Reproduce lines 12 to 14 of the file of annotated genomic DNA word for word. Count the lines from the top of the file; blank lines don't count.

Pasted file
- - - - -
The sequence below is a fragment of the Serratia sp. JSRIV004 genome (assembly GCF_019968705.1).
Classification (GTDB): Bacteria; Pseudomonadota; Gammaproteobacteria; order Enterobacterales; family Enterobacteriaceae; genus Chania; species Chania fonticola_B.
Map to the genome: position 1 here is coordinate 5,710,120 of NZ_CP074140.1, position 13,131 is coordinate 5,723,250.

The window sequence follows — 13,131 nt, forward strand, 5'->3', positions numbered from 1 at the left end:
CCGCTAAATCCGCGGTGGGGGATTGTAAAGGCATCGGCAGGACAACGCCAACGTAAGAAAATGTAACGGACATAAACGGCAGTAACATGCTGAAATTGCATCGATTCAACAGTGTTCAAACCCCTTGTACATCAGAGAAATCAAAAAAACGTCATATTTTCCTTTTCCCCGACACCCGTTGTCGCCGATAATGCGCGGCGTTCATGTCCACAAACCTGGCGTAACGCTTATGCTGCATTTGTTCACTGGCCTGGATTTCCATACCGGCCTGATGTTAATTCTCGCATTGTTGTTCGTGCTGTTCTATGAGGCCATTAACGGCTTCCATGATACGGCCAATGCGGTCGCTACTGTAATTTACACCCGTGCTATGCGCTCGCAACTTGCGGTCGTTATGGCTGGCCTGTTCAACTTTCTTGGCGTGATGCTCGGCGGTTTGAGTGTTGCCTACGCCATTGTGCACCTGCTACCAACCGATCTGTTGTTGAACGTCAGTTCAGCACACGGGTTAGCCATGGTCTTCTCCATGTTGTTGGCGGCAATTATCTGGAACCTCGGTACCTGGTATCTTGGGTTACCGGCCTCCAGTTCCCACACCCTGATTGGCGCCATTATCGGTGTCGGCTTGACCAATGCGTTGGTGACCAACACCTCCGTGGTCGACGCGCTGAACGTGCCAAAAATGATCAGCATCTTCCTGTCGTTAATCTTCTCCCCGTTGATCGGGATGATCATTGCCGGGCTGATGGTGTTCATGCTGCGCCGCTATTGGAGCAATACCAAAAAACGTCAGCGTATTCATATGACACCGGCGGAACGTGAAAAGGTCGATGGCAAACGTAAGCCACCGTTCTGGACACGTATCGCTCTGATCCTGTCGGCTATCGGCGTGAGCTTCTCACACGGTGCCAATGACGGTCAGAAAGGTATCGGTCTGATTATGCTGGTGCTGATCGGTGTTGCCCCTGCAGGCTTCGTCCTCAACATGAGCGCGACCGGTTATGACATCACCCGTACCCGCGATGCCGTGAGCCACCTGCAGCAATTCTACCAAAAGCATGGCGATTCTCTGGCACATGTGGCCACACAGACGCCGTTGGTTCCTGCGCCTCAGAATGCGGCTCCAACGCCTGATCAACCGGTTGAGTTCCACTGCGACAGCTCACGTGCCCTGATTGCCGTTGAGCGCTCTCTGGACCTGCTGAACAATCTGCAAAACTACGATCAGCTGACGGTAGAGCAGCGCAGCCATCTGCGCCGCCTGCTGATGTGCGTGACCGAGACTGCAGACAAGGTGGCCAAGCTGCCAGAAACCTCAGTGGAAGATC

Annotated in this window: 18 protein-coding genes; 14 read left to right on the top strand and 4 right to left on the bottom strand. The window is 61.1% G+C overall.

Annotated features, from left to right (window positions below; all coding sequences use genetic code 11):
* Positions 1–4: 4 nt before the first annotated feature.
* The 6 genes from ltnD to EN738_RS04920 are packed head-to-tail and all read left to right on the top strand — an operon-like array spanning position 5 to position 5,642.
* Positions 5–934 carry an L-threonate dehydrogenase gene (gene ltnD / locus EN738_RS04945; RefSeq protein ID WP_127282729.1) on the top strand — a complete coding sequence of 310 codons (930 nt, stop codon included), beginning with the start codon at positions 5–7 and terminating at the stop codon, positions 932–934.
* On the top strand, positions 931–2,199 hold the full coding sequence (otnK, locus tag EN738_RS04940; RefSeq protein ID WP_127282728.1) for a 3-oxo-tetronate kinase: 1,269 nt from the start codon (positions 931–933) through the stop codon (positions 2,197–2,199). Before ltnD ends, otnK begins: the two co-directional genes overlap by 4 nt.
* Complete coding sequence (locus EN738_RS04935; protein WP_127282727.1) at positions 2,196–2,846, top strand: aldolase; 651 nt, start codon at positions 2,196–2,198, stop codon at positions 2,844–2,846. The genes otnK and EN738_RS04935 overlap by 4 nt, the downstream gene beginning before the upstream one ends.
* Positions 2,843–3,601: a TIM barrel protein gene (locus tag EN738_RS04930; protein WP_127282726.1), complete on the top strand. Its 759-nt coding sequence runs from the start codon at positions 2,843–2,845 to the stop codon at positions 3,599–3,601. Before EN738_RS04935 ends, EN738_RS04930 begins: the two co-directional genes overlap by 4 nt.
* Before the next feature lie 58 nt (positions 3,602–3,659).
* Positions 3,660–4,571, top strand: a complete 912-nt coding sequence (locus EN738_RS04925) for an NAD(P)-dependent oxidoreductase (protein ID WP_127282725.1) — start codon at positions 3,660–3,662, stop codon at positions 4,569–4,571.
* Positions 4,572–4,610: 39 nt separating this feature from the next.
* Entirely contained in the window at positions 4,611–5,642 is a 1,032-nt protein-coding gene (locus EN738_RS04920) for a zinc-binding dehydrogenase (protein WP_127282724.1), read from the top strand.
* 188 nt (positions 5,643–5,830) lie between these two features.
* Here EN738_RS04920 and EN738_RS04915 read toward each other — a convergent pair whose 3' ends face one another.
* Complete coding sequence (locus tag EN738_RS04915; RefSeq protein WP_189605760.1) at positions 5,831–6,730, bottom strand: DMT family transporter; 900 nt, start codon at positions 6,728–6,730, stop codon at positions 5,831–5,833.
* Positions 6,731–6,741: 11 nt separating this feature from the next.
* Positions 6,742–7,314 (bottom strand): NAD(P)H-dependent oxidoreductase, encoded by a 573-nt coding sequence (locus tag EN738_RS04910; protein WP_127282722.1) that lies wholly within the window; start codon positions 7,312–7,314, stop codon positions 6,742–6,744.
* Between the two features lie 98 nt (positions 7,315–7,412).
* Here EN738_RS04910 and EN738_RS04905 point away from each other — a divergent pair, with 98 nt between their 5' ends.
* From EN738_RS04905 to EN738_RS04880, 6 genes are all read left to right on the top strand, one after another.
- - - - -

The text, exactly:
* Complete coding sequence (locus EN738_RS04935; protein WP_127282727.1) at positions 2,196–2,846, top strand: aldolase; 651 nt, start codon at positions 2,196–2,198, stop codon at positions 2,844–2,846. The genes otnK and EN738_RS04935 overlap by 4 nt, the downstream gene beginning before the upstream one ends.
* Positions 2,843–3,601: a TIM barrel protein gene (locus tag EN738_RS04930; protein WP_127282726.1), complete on the top strand. Its 759-nt coding sequence runs from the start codon at positions 2,843–2,845 to the stop codon at positions 3,599–3,601. Before EN738_RS04935 ends, EN738_RS04930 begins: the two co-directional genes overlap by 4 nt.
* Before the next feature lie 58 nt (positions 3,602–3,659).